IF YOU think you look daft gyrating with one of those waist-trimming hula hoops, imagine how crazy you’ll look doing it without the hoop.
Or skiing without the skis. And when you start heading balls without a ball, onlookers could suspect that executive stress has finally pushed you to burnout point.
Technology importers the Core Group hope thousands will ignore any such character assassinations and buy Wii Fit, the latest version of the hyperactive Wii gaming device. You can play it at home or in the office, giving yourself a workout by standing on a balance board and interacting with the TV screen.
So far, Core has sold only about 30000 of Nintendo’s Wii devices for R3600 each. The Wii Fit balance board costs another R1000, and an initial batch of 8000 has been imported.
It should appeal to people already addicted to the Wii as well as reach a new audience, Core’s brand manager Kerry Taoshiani says. “It really is based on fun. You don’t feel you have done any exercise until the next day when your muscles are aching,” Taoshiani says.
“Internationally, the Wii is very well known, but South Africans don’t know what it is. We are doing a promotion in the shops and the minute people interact with the product they realise its not about being a couch potato any more.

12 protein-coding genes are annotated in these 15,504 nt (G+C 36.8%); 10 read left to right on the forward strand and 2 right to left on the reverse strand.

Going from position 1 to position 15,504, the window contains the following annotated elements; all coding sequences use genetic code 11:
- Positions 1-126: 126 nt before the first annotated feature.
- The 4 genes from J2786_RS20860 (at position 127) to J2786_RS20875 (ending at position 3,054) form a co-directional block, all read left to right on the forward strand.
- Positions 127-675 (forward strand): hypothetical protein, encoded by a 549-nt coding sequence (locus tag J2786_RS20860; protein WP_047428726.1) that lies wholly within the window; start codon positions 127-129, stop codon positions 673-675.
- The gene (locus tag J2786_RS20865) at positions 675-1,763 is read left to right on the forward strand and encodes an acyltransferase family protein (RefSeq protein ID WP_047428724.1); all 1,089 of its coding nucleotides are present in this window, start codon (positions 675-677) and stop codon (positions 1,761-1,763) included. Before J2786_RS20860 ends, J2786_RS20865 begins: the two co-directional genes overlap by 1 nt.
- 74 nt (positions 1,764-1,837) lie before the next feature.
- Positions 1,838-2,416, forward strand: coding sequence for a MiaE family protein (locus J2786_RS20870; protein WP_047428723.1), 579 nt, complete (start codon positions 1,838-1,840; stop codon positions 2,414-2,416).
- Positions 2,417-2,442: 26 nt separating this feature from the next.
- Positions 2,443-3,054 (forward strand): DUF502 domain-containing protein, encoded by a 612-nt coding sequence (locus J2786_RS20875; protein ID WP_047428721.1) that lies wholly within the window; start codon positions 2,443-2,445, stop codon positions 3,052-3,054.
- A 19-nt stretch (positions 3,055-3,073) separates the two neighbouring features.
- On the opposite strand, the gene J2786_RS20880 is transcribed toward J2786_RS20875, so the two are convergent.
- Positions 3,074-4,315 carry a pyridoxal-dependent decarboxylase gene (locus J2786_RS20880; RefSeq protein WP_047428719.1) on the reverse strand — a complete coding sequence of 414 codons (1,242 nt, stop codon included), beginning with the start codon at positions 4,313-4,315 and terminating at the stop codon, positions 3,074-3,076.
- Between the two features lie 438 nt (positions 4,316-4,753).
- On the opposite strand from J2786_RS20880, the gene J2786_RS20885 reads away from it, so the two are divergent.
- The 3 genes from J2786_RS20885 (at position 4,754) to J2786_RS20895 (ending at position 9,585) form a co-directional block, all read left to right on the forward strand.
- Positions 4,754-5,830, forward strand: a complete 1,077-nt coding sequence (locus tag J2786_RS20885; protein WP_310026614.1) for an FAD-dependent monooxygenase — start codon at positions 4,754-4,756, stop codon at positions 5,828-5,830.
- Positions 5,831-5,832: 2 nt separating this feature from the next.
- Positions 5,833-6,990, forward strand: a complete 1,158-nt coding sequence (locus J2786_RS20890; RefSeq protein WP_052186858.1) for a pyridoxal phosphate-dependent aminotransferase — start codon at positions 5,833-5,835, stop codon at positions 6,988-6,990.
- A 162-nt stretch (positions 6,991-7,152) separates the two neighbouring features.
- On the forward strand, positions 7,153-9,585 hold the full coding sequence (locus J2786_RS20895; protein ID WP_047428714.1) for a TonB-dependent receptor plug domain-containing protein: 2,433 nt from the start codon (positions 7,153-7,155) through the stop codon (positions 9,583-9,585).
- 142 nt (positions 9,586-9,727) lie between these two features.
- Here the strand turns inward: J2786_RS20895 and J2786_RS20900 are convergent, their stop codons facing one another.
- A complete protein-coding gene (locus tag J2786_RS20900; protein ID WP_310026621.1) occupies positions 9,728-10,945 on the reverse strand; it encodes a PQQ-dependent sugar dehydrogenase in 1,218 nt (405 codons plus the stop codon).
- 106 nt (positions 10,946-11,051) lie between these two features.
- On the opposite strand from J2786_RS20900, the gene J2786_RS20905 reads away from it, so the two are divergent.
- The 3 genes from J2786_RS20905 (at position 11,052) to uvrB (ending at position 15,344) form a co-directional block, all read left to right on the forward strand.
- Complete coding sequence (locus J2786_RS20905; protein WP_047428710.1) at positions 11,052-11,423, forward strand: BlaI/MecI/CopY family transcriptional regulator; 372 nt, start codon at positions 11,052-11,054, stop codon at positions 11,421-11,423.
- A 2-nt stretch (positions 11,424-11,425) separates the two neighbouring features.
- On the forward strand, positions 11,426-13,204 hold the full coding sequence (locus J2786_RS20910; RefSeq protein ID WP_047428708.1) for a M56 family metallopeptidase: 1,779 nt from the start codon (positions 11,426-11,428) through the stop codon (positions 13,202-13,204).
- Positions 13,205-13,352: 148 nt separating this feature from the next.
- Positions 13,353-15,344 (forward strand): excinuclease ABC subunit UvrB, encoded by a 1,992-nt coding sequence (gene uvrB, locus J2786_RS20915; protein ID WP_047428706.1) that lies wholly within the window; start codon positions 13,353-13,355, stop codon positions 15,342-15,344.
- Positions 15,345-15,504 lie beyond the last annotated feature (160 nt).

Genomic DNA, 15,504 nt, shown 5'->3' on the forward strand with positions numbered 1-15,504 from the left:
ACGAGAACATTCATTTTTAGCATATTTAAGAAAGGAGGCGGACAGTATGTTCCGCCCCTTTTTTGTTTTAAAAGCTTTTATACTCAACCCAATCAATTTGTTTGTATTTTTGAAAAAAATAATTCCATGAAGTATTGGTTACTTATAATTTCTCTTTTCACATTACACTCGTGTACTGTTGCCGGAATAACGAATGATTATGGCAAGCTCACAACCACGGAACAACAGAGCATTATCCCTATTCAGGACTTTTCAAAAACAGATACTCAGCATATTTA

“This isn’t about hard-core computer gamers sitting in a dark room shooting people. This is about the entire family interacting with the console.”
In Japan, the Wii Fit was launched in December and 1,8 million units have been sold. It will launch in SA and Europe today, with the US receiving it later. That might be because it needs special adapting for super-sized Americans, Taoshiani says. The standard balance board can take the strain of people weighing up to 150kg, but the US version will be industrially strengthened to handle people weighing up to 180kg.
The Wii Fit activities and exercises are yoga, aerobics, muscle workouts and balance games. The soccer version sends balls flying towards you on the screen so you duck and bob to head them back. Skiing sees you shifting your weight from left to right, to guide imaginary skis down a slalom.
When users have logged on they enter their weight and height and the console calculates their body mass index (BMI) and uses their weight distribution to calculate the centre of their bodily balance.
There are voice instructions as well as instructions on the screen, so a personal trainer can talk you through the exercises. As your performance improves, more games are unlocked as an incentive to improve your fitness level.
“It’s fun and exercise for everyone,” Core’s GM for gaming devices, Matthew Grose, says. “The idea isn’t to replace the normal gym or running, but it’s about measuring your BMI and setting objectives to improve your fitness and posture.”
Wii Fit was invented by Nintendo’s head designer, Shigeru Miyamoto, whose sedentary working life had seen his weight balloon. Being a technician, he started to record his body changes on a graph, and developed the device to help himself get fit.